Rats were exposed for 7 hours/day to 50 and 500 W/cm2, 2.4 GHz (total exposure of 1 and 10 days at the higher and lower intensities respectively) (41). At 50 W/cm2, the number of chromosomal abnormalities increased by 55 % compared to the controls when assayed 18 hours after the end of the exposure period; 2 weeks after exposure the increase was 150% . Eighteen hours following exposure at 500 W/cm2, the number of chromosomal abnormalities was more than 5 times that of the controls, and it remained elevated (340%) even after z weeks. In a comparable study (42) (3 GHz, 3 500 W/cm2, 3 hr./day for 3 mo.) mitotic disorders were seen in guinea-pig and rabbit Iymphocytes.

We studied the mutagenetic effect of 60 Hz electric fields on the cells of a free-floating peritoneal-cavity tumor implanted in mature female mice (43, 44). The tumor was propagated in control mice by injecting the host intraperitoneally with tumor-containing fluid that had been freshly removed from an unexposed animal. After 14 days, a few drops of tumor were removed and the tumor cells were processed for chromosomal analysis. Tumor propagation in the 2-week exposed groups was identical except that the mice were exposed to DC electric fields of 8-16 kv/m. The tumor cells were ordinarily lethal to the host about 3 weeks after injection. To propagate the tumor for longer periods it was therefore necessary to transplant it to a new host every 7-14 days. Consequently, tumor cells exposed for 4-15 weeks required serial inoculations into 2-9 continuously exposed mice. On the day the chromosomal analysis was to be performed, the host was injected with colcemid to arrest cell division in metaphase and allow direct visualization of the chromosomes. Cells exposed to horizontal EMFs for 2 weeks exhibited almost a threefold increase in the percentage of abnormal chromosomes when compared to control cells (Table 8.9); cells exposed to vertical EMFs for the same period, however, had a percentage of abnormal chromosomes comparable to that of the control cells. Extended exposure to both EMFs appeared to produce opposite results. The percentage of cells with abnormal chromosomes tended to decrease systematically in the horizontal EMF but increase systematically in the vertical EMF. The number of mice analyzed prohibited a precise determination of the dependence on exposure time, and in both cases, when the results were averaged over the entire extended exposure period (4-15 weeks for the horizontal EMFs, and 6-15 weeks for the vertical EMFs), no statistically significant results were seen (Table 8.9).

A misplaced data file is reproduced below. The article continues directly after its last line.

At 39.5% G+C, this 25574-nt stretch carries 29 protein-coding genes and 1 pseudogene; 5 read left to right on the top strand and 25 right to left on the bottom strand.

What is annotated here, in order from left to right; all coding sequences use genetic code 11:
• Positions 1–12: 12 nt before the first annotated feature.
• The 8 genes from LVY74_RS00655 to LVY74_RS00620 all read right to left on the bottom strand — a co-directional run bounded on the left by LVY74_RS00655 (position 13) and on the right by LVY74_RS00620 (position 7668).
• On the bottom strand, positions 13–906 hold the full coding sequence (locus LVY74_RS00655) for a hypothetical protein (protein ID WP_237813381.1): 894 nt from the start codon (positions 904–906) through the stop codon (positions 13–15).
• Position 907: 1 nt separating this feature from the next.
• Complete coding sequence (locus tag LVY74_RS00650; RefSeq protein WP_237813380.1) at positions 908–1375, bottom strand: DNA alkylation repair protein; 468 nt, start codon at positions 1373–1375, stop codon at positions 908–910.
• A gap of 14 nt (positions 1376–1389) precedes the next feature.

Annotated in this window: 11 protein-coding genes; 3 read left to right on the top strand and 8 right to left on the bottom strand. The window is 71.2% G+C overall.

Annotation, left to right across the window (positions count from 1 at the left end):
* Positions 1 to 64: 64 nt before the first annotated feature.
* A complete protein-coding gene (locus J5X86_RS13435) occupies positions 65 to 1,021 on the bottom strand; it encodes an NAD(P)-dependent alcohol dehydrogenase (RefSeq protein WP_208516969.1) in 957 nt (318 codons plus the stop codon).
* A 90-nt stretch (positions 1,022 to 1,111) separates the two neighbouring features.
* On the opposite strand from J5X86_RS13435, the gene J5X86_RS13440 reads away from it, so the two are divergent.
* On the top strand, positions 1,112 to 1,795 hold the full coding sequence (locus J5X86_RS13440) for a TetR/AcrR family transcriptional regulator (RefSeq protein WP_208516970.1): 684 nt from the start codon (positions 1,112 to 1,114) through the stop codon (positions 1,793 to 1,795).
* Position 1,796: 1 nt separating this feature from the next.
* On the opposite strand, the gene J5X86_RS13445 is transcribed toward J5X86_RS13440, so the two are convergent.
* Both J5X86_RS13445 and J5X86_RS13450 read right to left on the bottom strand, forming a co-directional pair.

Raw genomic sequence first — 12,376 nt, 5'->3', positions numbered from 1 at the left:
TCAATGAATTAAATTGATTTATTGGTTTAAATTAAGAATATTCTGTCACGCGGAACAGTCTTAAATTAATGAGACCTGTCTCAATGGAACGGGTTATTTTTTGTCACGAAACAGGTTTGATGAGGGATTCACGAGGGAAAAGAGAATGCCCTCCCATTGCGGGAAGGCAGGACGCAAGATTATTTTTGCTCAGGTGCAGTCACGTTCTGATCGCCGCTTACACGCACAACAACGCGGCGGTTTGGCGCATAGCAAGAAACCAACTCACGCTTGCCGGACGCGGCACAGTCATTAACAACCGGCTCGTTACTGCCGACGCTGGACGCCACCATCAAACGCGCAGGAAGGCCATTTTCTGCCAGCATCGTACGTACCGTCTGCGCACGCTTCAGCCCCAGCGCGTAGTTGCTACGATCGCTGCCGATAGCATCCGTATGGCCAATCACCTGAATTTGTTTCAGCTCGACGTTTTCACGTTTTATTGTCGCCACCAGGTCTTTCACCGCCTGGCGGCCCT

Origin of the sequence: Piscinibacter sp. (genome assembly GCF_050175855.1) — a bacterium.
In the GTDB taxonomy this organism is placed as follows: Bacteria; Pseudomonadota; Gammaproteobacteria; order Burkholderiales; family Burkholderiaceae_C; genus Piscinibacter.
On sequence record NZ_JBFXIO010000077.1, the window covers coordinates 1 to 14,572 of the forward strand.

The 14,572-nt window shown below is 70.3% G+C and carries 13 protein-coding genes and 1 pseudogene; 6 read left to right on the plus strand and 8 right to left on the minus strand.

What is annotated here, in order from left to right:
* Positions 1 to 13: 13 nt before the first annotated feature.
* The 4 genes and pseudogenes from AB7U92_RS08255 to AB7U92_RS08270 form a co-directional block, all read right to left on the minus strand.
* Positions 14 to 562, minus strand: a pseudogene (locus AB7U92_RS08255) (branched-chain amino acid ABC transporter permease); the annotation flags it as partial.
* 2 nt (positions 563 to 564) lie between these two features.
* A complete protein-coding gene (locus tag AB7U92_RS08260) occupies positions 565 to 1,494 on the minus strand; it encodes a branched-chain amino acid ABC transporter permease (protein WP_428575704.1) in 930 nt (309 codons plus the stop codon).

EMFs have also been reported to produce chromosomal aberrations in nonsomatic cells (45). Adult male mice were exposed 1 hour/day for 2 weeks to 9.4 GHz, 100-10,000 W/cm2. After exposure, the animals were sacrificed and the sperm-cell chromosomes were analyzed. At each intensity, there was an increase in both translocations and univalent chromosome pairs.